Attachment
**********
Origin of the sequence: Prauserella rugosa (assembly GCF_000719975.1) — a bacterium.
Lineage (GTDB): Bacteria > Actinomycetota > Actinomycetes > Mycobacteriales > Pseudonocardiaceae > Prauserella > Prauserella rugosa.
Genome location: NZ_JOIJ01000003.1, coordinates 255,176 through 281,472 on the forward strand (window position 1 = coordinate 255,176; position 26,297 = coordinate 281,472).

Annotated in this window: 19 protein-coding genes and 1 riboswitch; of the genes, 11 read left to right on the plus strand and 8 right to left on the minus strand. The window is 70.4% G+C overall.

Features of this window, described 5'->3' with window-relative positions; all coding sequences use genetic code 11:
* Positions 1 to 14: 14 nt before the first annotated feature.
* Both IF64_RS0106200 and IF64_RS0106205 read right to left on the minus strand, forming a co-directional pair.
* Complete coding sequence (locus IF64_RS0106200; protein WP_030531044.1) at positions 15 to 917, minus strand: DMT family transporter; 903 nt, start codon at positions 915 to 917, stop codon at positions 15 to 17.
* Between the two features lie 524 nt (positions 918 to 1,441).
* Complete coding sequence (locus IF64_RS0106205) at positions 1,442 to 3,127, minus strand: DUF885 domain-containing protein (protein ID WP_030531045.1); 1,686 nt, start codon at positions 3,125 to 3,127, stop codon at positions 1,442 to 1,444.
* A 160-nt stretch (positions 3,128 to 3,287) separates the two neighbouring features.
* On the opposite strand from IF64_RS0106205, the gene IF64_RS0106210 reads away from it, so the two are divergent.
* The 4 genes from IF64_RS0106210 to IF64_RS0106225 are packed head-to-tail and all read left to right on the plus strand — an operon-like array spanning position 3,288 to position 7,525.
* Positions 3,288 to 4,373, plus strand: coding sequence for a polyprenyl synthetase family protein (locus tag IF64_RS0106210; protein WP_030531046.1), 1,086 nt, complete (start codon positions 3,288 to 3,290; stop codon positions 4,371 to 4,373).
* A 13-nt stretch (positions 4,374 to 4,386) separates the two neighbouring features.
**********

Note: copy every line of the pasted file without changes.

Origin of the sequence: Prauserella rugosa (assembly GCF_000719975.1) — a bacterium.
Lineage (GTDB): Bacteria > Actinomycetota > Actinomycetes > Mycobacteriales > Pseudonocardiaceae > Prauserella > Prauserella rugosa.
Genome location: NZ_JOIJ01000003.1, coordinates 255,176 through 281,472 on the forward strand (window position 1 = coordinate 255,176; position 26,297 = coordinate 281,472).

Annotated in this window: 19 protein-coding genes and 1 riboswitch; of the genes, 11 read left to right on the plus strand and 8 right to left on the minus strand. The window is 70.4% G+C overall.

Features of this window, described 5'->3' with window-relative positions; all coding sequences use genetic code 11:
* Positions 1 to 14: 14 nt before the first annotated feature.
* Both IF64_RS0106200 and IF64_RS0106205 read right to left on the minus strand, forming a co-directional pair.
* Complete coding sequence (locus IF64_RS0106200; protein WP_030531044.1) at positions 15 to 917, minus strand: DMT family transporter; 903 nt, start codon at positions 915 to 917, stop codon at positions 15 to 17.
* Between the two features lie 524 nt (positions 918 to 1,441).
* Complete coding sequence (locus IF64_RS0106205) at positions 1,442 to 3,127, minus strand: DUF885 domain-containing protein (protein ID WP_030531045.1); 1,686 nt, start codon at positions 3,125 to 3,127, stop codon at positions 1,442 to 1,444.
* A 160-nt stretch (positions 3,128 to 3,287) separates the two neighbouring features.
* On the opposite strand from IF64_RS0106205, the gene IF64_RS0106210 reads away from it, so the two are divergent.
* The 4 genes from IF64_RS0106210 to IF64_RS0106225 are packed head-to-tail and all read left to right on the plus strand — an operon-like array spanning position 3,288 to position 7,525.
* Positions 3,288 to 4,373, plus strand: coding sequence for a polyprenyl synthetase family protein (locus tag IF64_RS0106210; protein WP_030531046.1), 1,086 nt, complete (start codon positions 3,288 to 3,290; stop codon positions 4,371 to 4,373).
* A 13-nt stretch (positions 4,374 to 4,386) separates the two neighbouring features.